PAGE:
Not one day goes by when I put on a Major League uniform that I take my life for granted. This is my 13th or 14th year playing pro ball, and 10 of those were spent in the Minor Leagues.

It's been a grind and people ask me how I do it. Some people back home can't believe I'm still playing. I think they give me credit for sticking with doing what I love, though. It's definitely not easy trudging through the Minors for 10 years, but my family has always supported me. Without them, I would have been done a long time ago. They mean the world to me.

Coming to Florida this season was a fresh start. After a couple of years in Kansas City, I signed here because I knew Marlins manager Fredi Gonzalez, who was my manager in the Fall League, and bench coach Carlos Tosca, who was my manager in Triple-A.

I was coming off labrum surgery that caused me to miss the entire season last year. It was my fourth arm surgery, but I had confidence that, if I showed them that I was healthy, I would be given a chance to compete for a big league job.

Fredi and Carlos both knew I had a strong work ethic and that I was a "character" guy. I think they believed that, if I was healthy, I could help. At this point in the season, I think it's worked out and I'm still throwing strikes. My arm feels good.

As I said, I appreciate every chance I get to play. When the day finally comes, they're going to have to rip the uniform off me. I've been released so many times it doesn't faze me anymore -- it's all a learning experience.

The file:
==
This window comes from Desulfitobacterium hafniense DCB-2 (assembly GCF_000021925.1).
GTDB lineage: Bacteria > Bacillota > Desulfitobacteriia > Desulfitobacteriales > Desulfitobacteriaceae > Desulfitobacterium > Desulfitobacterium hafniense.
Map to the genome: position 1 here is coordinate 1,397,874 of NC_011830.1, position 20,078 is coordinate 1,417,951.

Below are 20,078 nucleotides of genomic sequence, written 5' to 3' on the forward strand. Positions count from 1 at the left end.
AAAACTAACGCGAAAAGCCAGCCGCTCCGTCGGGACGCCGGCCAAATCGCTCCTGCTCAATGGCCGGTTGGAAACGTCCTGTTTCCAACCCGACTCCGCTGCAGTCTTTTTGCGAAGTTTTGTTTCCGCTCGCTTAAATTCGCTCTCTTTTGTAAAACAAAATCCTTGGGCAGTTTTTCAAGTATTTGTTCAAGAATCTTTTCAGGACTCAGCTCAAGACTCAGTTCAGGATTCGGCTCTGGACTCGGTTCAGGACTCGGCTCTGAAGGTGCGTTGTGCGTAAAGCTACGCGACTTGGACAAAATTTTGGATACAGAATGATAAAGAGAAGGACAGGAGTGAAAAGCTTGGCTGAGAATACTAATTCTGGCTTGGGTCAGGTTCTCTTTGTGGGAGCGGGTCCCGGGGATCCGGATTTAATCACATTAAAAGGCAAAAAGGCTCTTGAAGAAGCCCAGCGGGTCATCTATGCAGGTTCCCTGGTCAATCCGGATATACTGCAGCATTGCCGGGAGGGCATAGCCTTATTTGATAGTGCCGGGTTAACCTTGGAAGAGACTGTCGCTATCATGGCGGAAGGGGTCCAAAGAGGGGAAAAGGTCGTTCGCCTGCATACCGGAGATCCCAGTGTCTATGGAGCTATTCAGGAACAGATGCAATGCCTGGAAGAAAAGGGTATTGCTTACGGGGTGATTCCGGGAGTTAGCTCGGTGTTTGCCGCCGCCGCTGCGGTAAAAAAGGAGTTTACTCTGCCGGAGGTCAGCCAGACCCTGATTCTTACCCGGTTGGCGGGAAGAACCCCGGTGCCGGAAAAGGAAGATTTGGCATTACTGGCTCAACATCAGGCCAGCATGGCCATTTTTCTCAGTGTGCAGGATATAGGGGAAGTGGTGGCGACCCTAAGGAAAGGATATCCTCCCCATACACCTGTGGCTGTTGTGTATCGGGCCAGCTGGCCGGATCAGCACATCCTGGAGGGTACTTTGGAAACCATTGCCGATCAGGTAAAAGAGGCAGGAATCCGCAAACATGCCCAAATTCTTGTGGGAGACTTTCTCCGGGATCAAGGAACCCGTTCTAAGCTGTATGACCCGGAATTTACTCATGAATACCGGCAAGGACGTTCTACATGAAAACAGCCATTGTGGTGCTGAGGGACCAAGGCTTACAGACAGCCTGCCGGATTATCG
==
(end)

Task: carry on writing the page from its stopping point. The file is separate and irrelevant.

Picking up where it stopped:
I came up in Atlanta's system, and they have a brilliant Minor League system. A lot of what I know about baseball I learned in the Braves' system. Then I got a chance to play in Boston with a big-market team in a true media circus. Kansas City and Florida are closer to the other end of the spectrum. But one thing is for sure: I've learned something from each team I've played with.

The main reason I think that I'm able to still pitch after four arm surgeries is the good doctors I have had. I say that partially in jest, because my wife is a radiologist and she's a great doctor. She was my radiologist when I blew out my elbow. In fact, she actually diagnosed my injury.

The other reason I'm still pitching is a great support system, beginning with my wife. My wife kicking me out of the house and telling me to get it done is something most people don't see behind the scenes.

When we were in Oakland, I went through 68 tickets in a three-game stretch because that's the area I'm from. Everyone asked me what it's like having so many people there specifically watching you. I tell them that when I pitch I feel like there are 30 people on the mound with me, because that's how many people it took to get me to the place I am now. I never feel like I am alone out there.

I think back to all the practices my mom drove me to. When I give up a few runs I come home and my daughter still tells me that I looked good on TV. Then she wants to know if I saw Billy The Marlin. Stuff like that makes you realize that baseball is just a game. It puts it all in perspective.

Journeyman reliever Joe Nelson is having a strong season since joining the Marlins in late May. He has a 1.89 ERA over 43 contests, the latter of which equals his career high.